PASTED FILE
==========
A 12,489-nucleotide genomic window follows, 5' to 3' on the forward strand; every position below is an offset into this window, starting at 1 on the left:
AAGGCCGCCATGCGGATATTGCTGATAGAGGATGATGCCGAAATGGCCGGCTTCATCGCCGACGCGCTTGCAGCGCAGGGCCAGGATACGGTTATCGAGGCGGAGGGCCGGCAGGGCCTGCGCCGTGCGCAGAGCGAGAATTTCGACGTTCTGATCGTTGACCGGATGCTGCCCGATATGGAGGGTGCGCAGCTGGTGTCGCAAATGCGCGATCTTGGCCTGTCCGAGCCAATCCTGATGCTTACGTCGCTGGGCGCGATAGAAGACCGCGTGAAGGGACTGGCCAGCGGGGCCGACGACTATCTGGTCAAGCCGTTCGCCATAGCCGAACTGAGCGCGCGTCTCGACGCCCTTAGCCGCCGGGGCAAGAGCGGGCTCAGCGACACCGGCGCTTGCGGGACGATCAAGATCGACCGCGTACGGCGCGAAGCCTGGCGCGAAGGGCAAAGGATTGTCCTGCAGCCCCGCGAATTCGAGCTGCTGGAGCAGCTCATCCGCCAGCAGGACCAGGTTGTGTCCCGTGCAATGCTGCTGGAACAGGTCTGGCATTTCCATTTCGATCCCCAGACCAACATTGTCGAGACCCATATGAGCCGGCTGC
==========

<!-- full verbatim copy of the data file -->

A 12,489-nucleotide genomic window follows, 5' to 3' on the forward strand; every position below is an offset into this window, starting at 1 on the left:
AAGGCCGCCATGCGGATATTGCTGATAGAGGATGATGCCGAAATGGCCGGCTTCATCGCCGACGCGCTTGCAGCGCAGGGCCAGGATACGGTTATCGAGGCGGAGGGCCGGCAGGGCCTGCGCCGTGCGCAGAGCGAGAATTTCGACGTTCTGATCGTTGACCGGATGCTGCCCGATATGGAGGGTGCGCAGCTGGTGTCGCAAATGCGCGATCTTGGCCTGTCCGAGCCAATCCTGATGCTTACGTCGCTGGGCGCGATAGAAGACCGCGTGAAGGGACTGGCCAGCGGGGCCGACGACTATCTGGTCAAGCCGTTCGCCATAGCCGAACTGAGCGCGCGTCTCGACGCCCTTAGCCGCCGGGGCAAGAGCGGGCTCAGCGACACCGGCGCTTGCGGGACGATCAAGATCGACCGCGTACGGCGCGAAGCCTGGCGCGAAGGGCAAAGGATTGTCCTGCAGCCCCGCGAATTCGAGCTGCTGGAGCAGCTCATCCGCCAGCAGGACCAGGTTGTGTCCCGTGCAATGCTGCTGGAACAGGTCTGGCATTTCCATTTCGATCCCCAGACCAACATTGTCGAGACCCATATGAGCCGGCTGC